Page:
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NEW ORLEANS, January 29th, 1863.

DEAR SIR: I have to-day transmitted my bond as Special Agt. and Acting Collector. The sureties are men of abundant means, and were selected as being the most respectable and worthy representatives of the Union residents of this city. For good reasons, I was careful to choose such persons, rather than any of the numerous and wealthy speculators. Judge Peabody remarked that the justification of the sureties, etc., was before the highest and best authority here at any rate.
I have reason to believe that a speedy movement on the Teche country, is in preparation and will soon be carried into effect. This is the movement of which I have so frequently spoken.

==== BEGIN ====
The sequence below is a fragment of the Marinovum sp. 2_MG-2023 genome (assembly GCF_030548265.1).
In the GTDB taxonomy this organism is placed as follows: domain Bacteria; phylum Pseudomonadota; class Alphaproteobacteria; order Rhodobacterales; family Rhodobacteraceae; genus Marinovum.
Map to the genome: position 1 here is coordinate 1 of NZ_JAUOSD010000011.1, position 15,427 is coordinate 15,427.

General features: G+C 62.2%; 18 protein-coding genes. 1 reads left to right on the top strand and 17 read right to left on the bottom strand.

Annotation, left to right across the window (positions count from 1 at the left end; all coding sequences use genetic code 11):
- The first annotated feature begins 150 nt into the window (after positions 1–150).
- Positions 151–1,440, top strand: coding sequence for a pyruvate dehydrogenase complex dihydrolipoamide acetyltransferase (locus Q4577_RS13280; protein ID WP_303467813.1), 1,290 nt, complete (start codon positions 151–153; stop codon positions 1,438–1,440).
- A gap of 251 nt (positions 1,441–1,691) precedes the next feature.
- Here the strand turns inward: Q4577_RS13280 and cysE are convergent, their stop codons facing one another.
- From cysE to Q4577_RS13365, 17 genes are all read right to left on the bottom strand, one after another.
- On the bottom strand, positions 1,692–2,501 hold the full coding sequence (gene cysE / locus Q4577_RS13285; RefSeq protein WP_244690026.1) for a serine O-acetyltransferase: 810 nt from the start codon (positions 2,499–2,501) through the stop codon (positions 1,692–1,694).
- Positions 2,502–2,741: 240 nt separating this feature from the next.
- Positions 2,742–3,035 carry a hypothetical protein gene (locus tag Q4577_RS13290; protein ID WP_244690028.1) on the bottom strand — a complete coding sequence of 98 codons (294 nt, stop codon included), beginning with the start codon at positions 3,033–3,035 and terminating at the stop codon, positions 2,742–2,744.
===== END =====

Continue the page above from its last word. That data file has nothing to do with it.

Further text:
In other respects military affairs are in the same condition as at the date of my last letter.
Two vessels, as I am informed, were captured by the Rebels at Sabine Pass, Texas, in the same manner as was the "Harriet Lane." One of the vessels was destroyed. They were sailing transports, I believe, and probably of not much consequence.
Enclosed is an order just issued, of Gen. Banks, "promulgating the Emancipation proclamation."


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Annual Report of the American Historical Association; Volume II; Washington, Government Printing Office; 1903

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